According to reports, the delay slowed the issuance of credit ratings according to Servacius Likwelile, the Permanent Secretary for Finance Ministry.
The Tanzanian government reportedly had plans to issue $700 million of the debt in the current financial year, which ends June 30th.
During an interview conducted on February 7th in Dar es Salaam, the country’s capital, Likweile stated that a risk evaluation being performed by Citigroup Inc. was incomplete and Tanzania has not yet applied for a credit rating.
The Permanent Secretary further added that the government plans to issue as much as $950 million of Eurobonds during the 2014-15 budget year should the sale not occur this financial year.
On February 5th, Benno Ndulu, Tanzania’s Central Bank Governor, indicated that the Eurobond could be up to $1 billion and the issuance was likely to take place in the second half of this year.
He further stated that Tanzanian officials wish to finance new ports, railways, roads, and tap the nation’s vast coal and natural gas reserves to stop chronic energy scarcity. According to Ndulu, the former plan to issue the bond during the 2013/2014 fiscal year would be difficult to achieve.
The Governor also stated that the country is on course to decrease its huge current account debt, which the IMF placed at 13.5 percent in the 2012/2013 fiscal year. Reports indicate that the government is working hard to reduce it to 5% this year.
Last year, reports indicated that the government planned marketing trips to Britain and the U.S. ahead of the Eurobond issuance.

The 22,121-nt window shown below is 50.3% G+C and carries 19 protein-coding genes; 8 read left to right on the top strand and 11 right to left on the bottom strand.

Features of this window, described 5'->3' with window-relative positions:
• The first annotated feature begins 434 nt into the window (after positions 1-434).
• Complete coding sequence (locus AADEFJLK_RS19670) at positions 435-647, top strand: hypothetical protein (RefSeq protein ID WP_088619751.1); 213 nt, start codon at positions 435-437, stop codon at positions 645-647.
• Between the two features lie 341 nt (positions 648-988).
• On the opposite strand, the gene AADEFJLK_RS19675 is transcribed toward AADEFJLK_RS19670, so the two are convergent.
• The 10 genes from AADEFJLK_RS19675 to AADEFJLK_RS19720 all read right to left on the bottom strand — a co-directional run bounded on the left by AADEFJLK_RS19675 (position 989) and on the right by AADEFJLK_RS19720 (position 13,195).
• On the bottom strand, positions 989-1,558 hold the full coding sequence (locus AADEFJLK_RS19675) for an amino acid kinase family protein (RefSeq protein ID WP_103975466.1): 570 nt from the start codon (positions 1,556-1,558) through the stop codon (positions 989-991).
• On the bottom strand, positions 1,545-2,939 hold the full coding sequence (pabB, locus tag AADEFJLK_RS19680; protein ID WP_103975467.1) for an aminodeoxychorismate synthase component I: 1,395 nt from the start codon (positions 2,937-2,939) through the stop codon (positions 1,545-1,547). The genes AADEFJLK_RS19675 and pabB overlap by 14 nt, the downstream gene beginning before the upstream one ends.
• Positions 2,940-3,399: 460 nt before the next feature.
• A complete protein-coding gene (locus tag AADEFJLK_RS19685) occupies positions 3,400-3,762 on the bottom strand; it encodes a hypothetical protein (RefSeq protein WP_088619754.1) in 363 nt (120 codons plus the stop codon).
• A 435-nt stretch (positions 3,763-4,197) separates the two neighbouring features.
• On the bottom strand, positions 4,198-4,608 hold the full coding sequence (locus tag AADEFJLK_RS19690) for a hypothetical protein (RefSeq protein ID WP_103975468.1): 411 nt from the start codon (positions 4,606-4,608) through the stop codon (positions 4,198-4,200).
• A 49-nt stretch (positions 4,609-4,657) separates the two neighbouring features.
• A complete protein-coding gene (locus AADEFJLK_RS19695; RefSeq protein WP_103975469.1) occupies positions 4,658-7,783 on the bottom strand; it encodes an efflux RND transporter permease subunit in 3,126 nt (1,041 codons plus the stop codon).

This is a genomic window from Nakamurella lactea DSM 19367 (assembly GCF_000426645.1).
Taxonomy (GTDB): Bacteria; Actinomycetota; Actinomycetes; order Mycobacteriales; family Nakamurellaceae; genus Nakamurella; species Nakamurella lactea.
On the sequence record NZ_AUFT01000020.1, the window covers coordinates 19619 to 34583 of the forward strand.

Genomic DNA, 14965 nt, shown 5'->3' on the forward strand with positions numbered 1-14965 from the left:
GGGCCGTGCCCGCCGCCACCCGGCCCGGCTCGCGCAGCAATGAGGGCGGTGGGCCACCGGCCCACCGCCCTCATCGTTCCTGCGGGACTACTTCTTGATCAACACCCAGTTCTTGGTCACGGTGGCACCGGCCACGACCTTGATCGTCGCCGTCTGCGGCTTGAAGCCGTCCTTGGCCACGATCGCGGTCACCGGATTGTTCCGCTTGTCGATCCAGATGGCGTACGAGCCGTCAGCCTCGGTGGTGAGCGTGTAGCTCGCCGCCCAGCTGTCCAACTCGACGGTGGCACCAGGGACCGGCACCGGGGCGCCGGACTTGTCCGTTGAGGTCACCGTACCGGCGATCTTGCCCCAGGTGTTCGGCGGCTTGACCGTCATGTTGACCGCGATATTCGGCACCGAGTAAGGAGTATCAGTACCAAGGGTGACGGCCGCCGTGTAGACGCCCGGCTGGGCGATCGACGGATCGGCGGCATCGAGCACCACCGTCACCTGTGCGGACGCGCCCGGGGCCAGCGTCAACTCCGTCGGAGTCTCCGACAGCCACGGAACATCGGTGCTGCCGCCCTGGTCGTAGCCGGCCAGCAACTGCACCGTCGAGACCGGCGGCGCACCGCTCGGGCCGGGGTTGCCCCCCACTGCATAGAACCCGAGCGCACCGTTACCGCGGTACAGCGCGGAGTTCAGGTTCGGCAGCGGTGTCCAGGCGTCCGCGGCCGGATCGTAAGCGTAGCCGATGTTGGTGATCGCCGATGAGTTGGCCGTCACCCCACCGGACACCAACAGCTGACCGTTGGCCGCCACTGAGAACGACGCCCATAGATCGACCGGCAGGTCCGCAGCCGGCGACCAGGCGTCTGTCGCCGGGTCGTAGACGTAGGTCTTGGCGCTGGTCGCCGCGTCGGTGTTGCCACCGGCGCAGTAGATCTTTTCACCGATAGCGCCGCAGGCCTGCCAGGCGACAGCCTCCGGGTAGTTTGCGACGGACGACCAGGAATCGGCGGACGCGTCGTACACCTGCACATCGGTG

During an interview conducted last year, Dr. Joseph Masawe, director of economic policy and research at the central bank, stated that the government has been sourcing for funds from non-concessional sources at good interest rates.
He further added that the government had hired Citigroup Inc to offer advice on the Eurobond issuance and expected an independent credit rating by November last year.
Likwelile has disclosed that the recently reported delay occurred due to slight deviations from the contracted terms, which the parties expect to resolve soon.
Reports indicate Citigroup has presented proposals, which the Tanzanian government is willing to negotiate.
Simon Boughey, a spokesman at Citigroup Inc. and Joseph Carasso, a country manager at Citibank-Tanzania, stated that they could not provide immediate responses to the e-mailed requests.
According to sources, Tanzania is one of a few African countries issuing dollar debt in order to fund infrastructure projects required to bolster financial growth in Africa.
Pundits say improving electricity and transportation will help decrease food and energy costs, which are reported to be the biggest inflation contributors in the continent currently.
Rwanda reportedly became the first country in East Africa to sell Eurobonds after raising $400 million in April. Kenya on the other hand, is expected to sell Eurobonds of up to $2 billion according to Henry Rotich, the Finance Minister.
With the postponement of Tanzania’s Eurobond sale, the government is reportedly seeking up to $700 million in syndicated loans in subsequent months, according to Likwelile.
Meanwhile, Likwelile has noted that the Tanzanian government has no concerns regarding its borrowing level since the total debt to GDP ratio presently stands at approximately 24.8 %.
Photo: Servacius Likwelile, Permanent Secretary for Finance Ministry.